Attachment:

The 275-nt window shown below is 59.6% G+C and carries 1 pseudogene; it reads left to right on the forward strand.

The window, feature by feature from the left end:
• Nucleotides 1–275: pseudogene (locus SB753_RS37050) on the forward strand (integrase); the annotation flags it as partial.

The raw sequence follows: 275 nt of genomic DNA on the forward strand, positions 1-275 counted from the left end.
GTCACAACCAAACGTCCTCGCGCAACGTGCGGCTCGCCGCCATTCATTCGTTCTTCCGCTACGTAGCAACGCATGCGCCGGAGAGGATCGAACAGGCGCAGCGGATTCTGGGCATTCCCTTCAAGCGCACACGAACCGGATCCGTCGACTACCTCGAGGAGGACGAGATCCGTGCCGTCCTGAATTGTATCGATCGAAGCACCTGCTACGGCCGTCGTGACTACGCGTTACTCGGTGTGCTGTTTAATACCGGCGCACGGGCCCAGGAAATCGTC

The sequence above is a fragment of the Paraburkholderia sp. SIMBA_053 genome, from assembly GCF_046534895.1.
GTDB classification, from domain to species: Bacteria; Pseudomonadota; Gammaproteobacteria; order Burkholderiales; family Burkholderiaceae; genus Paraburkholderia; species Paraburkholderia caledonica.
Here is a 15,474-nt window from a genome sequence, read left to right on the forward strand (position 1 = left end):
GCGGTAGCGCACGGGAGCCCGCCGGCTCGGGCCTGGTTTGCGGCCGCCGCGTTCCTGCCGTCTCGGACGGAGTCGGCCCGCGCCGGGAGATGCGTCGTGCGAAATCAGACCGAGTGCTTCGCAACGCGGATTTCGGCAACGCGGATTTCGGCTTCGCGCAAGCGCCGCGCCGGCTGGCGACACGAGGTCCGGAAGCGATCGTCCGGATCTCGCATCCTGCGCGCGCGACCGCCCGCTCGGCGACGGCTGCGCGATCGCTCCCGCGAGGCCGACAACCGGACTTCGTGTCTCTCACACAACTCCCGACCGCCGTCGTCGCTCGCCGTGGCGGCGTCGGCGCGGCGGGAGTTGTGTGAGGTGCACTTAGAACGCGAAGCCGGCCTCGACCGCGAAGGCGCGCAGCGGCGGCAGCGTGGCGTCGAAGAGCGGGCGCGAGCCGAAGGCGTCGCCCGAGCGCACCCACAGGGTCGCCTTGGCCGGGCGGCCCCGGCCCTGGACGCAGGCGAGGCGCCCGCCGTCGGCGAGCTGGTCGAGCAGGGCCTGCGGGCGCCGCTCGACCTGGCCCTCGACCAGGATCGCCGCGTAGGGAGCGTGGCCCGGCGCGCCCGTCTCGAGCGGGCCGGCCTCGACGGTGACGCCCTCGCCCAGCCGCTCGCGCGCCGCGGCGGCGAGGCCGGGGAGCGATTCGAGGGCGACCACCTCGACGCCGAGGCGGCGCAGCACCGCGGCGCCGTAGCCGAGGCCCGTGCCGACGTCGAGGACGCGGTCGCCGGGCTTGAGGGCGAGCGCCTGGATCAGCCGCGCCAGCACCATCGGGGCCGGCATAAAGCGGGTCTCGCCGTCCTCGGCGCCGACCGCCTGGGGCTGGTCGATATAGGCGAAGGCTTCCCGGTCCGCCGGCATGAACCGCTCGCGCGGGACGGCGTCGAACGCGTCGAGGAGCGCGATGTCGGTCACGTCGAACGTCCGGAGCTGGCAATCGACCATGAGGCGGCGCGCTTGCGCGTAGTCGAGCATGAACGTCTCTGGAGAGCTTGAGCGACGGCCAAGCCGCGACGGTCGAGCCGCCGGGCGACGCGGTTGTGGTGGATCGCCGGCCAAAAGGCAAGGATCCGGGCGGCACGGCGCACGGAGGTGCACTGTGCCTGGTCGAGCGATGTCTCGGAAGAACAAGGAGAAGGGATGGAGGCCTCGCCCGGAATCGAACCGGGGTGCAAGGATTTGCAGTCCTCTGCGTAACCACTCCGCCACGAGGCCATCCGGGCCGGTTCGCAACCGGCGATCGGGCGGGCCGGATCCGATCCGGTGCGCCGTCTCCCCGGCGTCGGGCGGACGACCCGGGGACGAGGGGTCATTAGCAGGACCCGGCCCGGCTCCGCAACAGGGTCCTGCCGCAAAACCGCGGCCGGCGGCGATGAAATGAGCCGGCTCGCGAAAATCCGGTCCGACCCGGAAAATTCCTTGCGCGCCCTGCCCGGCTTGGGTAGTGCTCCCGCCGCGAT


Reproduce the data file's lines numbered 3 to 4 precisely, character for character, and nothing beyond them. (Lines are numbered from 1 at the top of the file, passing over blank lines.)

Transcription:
• Nucleotides 1–275: pseudogene (locus SB753_RS37050) on the forward strand (integrase); the annotation flags it as partial.

The raw sequence follows: 275 nt of genomic DNA on the forward strand, positions 1-275 counted from the left end.